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Composition
Philosophy

My guiding principles are to create realism and a deep connection between the characters or action on screen and the audience when viewing the film. I do this by looking for expressions in the characters, the motion, and the feelings I feel that the characters would be experiencing within the scene. The instrumentation/pallet is then based on these details and I take note of the ideas. For the moods in sequences, I look for a pallet that illustrates the colouration in the scenes and set the tonal quality of the music using this as a direction.  The timing and pacing of the music is determined by the pacing of the film and the actions that are occurring, or not occurring on the screen. Being careful to notice the subtle differences in the film's pacing helps to direct the ritardandos and accelerando’s (changes in speed and tempo) throughout the musical cue. Rhythmically the music will depend upon whether the sound design or the dialogue occupying a scene also has rhythmic qualities because I prefer to use the on-screen sound for natural rhythmic indicators wherever possible and take guidance from the audio.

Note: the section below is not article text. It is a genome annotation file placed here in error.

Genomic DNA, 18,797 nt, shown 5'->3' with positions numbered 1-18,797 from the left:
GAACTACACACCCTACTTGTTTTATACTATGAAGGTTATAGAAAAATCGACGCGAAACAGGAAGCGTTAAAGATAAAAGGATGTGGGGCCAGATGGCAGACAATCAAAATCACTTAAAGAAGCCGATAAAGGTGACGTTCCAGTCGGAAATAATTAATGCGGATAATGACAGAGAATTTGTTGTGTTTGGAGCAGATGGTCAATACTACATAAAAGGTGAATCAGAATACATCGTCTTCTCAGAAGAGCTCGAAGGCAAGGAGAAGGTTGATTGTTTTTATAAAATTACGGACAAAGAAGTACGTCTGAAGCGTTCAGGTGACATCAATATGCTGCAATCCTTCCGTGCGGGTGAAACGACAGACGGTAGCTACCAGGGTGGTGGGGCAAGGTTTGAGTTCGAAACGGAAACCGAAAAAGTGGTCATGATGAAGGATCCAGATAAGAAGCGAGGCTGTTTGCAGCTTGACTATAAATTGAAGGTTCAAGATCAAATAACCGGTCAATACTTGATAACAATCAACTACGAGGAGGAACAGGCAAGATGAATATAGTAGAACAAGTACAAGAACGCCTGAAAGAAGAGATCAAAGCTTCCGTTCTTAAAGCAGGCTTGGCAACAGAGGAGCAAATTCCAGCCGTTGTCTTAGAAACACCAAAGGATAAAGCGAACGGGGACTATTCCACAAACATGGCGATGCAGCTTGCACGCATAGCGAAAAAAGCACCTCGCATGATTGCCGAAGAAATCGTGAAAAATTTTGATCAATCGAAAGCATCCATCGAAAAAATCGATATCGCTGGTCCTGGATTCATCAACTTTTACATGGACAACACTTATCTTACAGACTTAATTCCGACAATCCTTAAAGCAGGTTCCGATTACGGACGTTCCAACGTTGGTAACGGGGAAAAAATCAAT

Where there are no apparent signs from on-screen audio, then I craft the music to fit the pacing of the on-screen action, taking into consideration the scene's mood. This will also determine what kind of percussion or rhythmic pallet I use in that sequence. I approach music composition in this way because it enables the musical underscore to enhance the communication between the drama and diegetic sound happening on-screen with the emotional underscore (non-diegetic sound) to draw the listener into the story. I am influenced by Ennio Morricone, Giorgio Moroder and Nobuo Uematsu for their scores when growing up.